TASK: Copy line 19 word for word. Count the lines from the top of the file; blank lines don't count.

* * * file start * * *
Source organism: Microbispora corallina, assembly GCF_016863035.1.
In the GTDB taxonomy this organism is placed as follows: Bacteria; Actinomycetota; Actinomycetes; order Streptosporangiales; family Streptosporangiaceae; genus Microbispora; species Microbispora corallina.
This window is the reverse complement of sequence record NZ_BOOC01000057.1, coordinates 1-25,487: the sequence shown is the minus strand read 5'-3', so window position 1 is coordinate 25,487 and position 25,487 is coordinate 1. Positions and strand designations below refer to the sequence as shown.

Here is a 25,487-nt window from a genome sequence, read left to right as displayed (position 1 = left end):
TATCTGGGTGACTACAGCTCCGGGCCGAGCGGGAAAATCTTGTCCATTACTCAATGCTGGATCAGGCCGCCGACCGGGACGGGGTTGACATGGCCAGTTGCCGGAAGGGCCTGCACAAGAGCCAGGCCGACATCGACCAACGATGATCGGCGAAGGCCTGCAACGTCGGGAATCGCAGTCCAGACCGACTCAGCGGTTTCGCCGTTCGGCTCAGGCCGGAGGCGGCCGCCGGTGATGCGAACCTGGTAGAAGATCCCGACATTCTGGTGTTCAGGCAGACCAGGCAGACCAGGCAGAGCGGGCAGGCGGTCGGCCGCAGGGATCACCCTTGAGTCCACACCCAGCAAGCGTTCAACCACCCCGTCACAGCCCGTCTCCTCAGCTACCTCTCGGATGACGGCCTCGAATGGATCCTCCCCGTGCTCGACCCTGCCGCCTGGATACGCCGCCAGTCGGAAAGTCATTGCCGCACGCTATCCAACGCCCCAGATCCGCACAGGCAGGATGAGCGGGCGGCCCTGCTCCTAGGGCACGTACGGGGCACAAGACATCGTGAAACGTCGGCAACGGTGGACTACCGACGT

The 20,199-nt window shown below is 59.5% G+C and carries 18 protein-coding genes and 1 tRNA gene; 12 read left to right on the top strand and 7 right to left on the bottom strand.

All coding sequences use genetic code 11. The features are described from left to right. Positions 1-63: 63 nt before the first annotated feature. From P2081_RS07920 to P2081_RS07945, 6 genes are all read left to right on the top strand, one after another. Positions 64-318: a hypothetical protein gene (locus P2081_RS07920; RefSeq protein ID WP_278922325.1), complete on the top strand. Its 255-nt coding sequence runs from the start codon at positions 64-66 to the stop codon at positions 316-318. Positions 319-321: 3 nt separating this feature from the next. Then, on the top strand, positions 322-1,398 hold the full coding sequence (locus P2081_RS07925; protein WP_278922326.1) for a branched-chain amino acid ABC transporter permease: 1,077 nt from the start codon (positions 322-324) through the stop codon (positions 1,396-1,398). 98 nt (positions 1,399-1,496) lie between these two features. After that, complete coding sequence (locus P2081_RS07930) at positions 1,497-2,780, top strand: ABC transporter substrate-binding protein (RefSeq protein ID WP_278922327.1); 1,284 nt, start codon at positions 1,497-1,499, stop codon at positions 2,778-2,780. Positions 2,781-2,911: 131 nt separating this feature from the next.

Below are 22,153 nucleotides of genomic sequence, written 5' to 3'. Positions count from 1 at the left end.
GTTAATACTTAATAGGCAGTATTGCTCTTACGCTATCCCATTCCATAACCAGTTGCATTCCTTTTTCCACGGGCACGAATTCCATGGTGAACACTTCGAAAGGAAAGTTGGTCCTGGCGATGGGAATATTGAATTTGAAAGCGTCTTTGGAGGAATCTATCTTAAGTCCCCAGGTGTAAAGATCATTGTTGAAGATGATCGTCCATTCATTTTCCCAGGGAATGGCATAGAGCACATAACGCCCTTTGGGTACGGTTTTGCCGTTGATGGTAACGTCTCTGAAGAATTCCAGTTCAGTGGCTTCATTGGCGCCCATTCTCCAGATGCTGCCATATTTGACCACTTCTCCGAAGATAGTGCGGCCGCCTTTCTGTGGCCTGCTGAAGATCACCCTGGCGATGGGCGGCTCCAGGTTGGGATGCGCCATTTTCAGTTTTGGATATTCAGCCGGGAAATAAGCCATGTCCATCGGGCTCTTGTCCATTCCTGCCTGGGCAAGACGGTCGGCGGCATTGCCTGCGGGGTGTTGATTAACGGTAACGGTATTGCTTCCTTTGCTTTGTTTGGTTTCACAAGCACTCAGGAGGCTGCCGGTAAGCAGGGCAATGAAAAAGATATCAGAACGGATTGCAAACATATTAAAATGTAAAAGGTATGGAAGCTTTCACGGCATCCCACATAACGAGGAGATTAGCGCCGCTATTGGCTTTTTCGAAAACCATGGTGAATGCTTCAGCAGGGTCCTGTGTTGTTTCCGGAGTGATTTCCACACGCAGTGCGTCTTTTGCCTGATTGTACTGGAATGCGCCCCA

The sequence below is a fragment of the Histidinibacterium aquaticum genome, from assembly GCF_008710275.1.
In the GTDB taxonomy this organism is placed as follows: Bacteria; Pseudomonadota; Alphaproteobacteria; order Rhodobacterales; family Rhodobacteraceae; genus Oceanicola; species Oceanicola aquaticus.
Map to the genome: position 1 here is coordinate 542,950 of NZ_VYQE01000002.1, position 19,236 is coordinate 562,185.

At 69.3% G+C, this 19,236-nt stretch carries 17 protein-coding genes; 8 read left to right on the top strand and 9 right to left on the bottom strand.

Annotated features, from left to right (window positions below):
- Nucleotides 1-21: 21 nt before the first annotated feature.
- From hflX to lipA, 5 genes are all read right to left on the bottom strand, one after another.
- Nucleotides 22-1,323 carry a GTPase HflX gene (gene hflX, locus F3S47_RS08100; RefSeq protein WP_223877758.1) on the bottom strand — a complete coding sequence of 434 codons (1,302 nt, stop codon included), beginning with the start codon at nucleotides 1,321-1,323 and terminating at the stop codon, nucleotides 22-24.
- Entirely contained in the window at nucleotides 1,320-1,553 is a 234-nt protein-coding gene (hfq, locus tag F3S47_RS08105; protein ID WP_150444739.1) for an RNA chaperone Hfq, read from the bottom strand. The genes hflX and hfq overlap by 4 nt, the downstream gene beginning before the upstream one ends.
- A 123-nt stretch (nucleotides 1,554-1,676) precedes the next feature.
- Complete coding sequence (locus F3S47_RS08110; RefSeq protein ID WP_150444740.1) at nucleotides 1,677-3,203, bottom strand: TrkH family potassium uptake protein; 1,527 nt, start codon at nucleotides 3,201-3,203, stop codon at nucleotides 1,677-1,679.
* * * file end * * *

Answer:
- A 123-nt stretch (nucleotides 1,554-1,676) precedes the next feature.